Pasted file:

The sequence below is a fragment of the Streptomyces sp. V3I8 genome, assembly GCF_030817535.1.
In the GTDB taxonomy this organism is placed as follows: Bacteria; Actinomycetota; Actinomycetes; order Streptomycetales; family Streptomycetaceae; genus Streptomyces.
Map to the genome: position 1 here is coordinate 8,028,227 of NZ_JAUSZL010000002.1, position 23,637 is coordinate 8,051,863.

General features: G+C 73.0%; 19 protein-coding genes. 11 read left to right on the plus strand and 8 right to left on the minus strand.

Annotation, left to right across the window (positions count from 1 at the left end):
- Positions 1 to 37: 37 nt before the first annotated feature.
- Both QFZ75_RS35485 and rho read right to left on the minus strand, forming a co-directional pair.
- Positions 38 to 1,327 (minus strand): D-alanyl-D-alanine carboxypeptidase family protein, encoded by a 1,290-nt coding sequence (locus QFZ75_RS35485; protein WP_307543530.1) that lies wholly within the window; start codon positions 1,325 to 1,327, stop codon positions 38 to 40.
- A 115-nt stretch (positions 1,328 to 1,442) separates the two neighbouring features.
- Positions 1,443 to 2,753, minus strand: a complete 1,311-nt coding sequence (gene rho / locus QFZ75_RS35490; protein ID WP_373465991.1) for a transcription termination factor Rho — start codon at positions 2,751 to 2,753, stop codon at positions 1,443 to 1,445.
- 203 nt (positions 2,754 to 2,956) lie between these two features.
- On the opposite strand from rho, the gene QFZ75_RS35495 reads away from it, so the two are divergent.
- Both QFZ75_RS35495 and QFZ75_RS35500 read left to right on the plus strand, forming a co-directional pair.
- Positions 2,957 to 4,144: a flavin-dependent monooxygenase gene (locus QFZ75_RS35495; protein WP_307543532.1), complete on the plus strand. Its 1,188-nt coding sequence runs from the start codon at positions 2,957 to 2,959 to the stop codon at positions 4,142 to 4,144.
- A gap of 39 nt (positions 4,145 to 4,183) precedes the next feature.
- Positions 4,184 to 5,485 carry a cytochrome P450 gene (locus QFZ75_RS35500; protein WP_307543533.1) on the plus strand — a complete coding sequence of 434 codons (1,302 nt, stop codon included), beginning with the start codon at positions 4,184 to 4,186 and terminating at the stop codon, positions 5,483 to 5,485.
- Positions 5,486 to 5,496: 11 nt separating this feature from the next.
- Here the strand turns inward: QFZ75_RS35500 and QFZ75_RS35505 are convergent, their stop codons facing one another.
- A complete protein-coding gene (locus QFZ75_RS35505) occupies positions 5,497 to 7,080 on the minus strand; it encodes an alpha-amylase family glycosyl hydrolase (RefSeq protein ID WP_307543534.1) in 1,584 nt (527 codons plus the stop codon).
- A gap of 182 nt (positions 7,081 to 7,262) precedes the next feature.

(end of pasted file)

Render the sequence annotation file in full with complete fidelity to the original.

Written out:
The sequence below is a fragment of the Streptomyces sp. V3I8 genome, assembly GCF_030817535.1.
In the GTDB taxonomy this organism is placed as follows: Bacteria; Actinomycetota; Actinomycetes; order Streptomycetales; family Streptomycetaceae; genus Streptomyces.
Map to the genome: position 1 here is coordinate 8,028,227 of NZ_JAUSZL010000002.1, position 23,637 is coordinate 8,051,863.

General features: G+C 73.0%; 19 protein-coding genes. 11 read left to right on the plus strand and 8 right to left on the minus strand.

Annotation, left to right across the window (positions count from 1 at the left end):
- Positions 1 to 37: 37 nt before the first annotated feature.
- Both QFZ75_RS35485 and rho read right to left on the minus strand, forming a co-directional pair.
- Positions 38 to 1,327 (minus strand): D-alanyl-D-alanine carboxypeptidase family protein, encoded by a 1,290-nt coding sequence (locus QFZ75_RS35485; protein WP_307543530.1) that lies wholly within the window; start codon positions 1,325 to 1,327, stop codon positions 38 to 40.
- A 115-nt stretch (positions 1,328 to 1,442) separates the two neighbouring features.
- Positions 1,443 to 2,753, minus strand: a complete 1,311-nt coding sequence (gene rho / locus QFZ75_RS35490; protein ID WP_373465991.1) for a transcription termination factor Rho — start codon at positions 2,751 to 2,753, stop codon at positions 1,443 to 1,445.
- 203 nt (positions 2,754 to 2,956) lie between these two features.
- On the opposite strand from rho, the gene QFZ75_RS35495 reads away from it, so the two are divergent.
- Both QFZ75_RS35495 and QFZ75_RS35500 read left to right on the plus strand, forming a co-directional pair.
- Positions 2,957 to 4,144: a flavin-dependent monooxygenase gene (locus QFZ75_RS35495; protein WP_307543532.1), complete on the plus strand. Its 1,188-nt coding sequence runs from the start codon at positions 2,957 to 2,959 to the stop codon at positions 4,142 to 4,144.
- A gap of 39 nt (positions 4,145 to 4,183) precedes the next feature.
- Positions 4,184 to 5,485 carry a cytochrome P450 gene (locus QFZ75_RS35500; protein WP_307543533.1) on the plus strand — a complete coding sequence of 434 codons (1,302 nt, stop codon included), beginning with the start codon at positions 4,184 to 4,186 and terminating at the stop codon, positions 5,483 to 5,485.
- Positions 5,486 to 5,496: 11 nt separating this feature from the next.
- Here the strand turns inward: QFZ75_RS35500 and QFZ75_RS35505 are convergent, their stop codons facing one another.
- A complete protein-coding gene (locus QFZ75_RS35505) occupies positions 5,497 to 7,080 on the minus strand; it encodes an alpha-amylase family glycosyl hydrolase (RefSeq protein ID WP_307543534.1) in 1,584 nt (527 codons plus the stop codon).
- A gap of 182 nt (positions 7,081 to 7,262) precedes the next feature.